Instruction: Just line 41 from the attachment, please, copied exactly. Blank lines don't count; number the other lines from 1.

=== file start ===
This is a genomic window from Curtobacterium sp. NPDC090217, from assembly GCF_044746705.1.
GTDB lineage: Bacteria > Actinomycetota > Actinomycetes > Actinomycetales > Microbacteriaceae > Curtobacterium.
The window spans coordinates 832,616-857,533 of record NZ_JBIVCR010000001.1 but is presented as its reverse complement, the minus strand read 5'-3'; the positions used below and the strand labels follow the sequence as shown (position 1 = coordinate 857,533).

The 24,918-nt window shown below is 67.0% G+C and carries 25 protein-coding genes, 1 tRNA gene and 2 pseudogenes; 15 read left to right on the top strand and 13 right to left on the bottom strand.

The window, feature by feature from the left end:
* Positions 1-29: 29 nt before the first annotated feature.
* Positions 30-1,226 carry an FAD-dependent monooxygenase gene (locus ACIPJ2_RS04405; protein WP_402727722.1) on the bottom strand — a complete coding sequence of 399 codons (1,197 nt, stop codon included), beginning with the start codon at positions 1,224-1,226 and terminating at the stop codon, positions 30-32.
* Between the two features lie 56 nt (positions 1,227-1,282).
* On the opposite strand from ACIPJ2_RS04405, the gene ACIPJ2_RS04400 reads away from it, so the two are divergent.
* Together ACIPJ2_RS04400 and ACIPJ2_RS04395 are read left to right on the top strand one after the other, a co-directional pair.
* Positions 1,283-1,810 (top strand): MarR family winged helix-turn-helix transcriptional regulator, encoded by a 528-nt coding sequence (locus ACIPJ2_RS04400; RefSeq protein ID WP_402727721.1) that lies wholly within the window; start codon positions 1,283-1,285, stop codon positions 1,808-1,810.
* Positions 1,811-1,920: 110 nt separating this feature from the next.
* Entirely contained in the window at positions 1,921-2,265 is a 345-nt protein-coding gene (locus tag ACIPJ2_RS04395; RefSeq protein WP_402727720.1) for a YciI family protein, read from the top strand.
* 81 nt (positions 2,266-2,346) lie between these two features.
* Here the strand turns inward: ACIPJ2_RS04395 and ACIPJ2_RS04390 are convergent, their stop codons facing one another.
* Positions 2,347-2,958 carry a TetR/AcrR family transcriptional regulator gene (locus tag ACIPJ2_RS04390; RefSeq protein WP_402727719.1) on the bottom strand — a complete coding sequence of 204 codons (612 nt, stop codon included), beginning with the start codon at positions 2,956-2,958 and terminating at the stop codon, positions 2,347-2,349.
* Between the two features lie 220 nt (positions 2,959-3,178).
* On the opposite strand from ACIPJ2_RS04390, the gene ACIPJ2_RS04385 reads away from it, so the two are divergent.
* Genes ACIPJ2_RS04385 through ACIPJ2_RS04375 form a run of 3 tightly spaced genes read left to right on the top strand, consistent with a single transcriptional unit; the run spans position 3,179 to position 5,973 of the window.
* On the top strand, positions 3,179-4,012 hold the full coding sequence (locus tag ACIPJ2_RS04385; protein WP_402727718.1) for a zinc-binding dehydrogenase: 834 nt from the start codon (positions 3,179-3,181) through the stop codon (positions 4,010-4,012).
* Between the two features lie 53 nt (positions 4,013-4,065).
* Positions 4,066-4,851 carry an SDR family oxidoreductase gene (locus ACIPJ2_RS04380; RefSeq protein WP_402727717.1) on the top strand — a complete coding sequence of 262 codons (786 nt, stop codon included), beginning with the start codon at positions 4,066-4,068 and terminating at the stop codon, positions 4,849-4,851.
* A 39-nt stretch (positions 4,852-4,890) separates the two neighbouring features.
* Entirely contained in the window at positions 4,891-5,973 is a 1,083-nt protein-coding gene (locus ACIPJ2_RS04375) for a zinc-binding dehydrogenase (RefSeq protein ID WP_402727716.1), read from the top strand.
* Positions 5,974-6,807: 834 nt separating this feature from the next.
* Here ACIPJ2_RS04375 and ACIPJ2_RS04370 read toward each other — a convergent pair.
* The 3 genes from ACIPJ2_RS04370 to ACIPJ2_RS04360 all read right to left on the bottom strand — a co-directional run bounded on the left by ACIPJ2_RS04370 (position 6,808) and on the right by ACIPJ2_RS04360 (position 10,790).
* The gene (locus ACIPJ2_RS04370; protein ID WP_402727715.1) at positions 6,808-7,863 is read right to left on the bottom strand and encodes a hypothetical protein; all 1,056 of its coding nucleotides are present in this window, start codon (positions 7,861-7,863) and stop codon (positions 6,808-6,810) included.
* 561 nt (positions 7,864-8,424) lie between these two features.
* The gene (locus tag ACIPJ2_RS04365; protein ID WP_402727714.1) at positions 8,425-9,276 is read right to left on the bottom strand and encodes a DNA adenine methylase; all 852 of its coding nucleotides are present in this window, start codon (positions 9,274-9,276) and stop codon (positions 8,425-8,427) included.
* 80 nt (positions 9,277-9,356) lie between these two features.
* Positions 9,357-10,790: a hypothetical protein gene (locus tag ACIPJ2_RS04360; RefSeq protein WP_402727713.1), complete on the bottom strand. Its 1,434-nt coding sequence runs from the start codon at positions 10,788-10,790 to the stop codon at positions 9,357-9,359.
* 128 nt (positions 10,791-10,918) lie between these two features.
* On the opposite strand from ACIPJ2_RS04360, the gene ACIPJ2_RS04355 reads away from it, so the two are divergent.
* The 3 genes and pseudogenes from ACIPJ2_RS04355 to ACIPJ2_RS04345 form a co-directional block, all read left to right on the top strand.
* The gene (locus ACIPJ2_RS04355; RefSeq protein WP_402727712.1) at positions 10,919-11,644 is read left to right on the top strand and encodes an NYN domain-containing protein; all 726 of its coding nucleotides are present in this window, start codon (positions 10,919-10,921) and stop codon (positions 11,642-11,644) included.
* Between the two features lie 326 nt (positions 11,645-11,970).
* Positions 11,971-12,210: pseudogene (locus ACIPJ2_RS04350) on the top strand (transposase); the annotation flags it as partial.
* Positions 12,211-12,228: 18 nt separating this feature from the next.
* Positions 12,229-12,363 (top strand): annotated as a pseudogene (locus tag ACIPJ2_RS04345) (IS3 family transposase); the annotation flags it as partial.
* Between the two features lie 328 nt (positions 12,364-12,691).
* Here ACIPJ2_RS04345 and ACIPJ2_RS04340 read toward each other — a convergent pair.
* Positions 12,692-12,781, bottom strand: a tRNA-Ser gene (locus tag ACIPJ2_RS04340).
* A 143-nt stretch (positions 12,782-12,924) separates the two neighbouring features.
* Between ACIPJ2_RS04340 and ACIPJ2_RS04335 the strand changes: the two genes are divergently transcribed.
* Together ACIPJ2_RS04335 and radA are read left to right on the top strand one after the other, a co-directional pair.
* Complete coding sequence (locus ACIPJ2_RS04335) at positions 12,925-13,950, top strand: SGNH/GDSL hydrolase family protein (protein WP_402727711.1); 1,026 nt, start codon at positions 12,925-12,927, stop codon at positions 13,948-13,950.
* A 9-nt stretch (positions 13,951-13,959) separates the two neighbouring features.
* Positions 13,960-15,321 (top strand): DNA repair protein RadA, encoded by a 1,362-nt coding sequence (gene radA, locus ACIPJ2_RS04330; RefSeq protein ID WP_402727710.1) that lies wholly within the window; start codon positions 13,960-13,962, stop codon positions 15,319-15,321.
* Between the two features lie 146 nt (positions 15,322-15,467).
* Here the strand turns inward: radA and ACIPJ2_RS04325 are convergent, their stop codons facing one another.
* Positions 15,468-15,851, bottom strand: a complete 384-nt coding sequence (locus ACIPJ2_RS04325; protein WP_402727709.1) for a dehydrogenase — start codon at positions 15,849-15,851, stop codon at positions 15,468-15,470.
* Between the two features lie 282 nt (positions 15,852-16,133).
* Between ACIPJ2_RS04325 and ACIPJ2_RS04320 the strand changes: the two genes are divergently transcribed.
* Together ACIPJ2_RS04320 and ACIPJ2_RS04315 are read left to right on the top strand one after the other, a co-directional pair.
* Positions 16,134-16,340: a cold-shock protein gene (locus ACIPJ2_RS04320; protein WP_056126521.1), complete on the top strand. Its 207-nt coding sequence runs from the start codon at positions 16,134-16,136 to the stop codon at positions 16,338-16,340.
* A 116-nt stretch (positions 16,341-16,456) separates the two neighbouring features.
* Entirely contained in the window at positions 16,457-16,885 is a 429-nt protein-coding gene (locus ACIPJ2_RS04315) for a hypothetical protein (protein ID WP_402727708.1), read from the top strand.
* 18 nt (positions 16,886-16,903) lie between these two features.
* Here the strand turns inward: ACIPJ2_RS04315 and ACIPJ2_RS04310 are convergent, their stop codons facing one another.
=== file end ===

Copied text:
* Between the two features lie 328 nt (positions 12,364-12,691).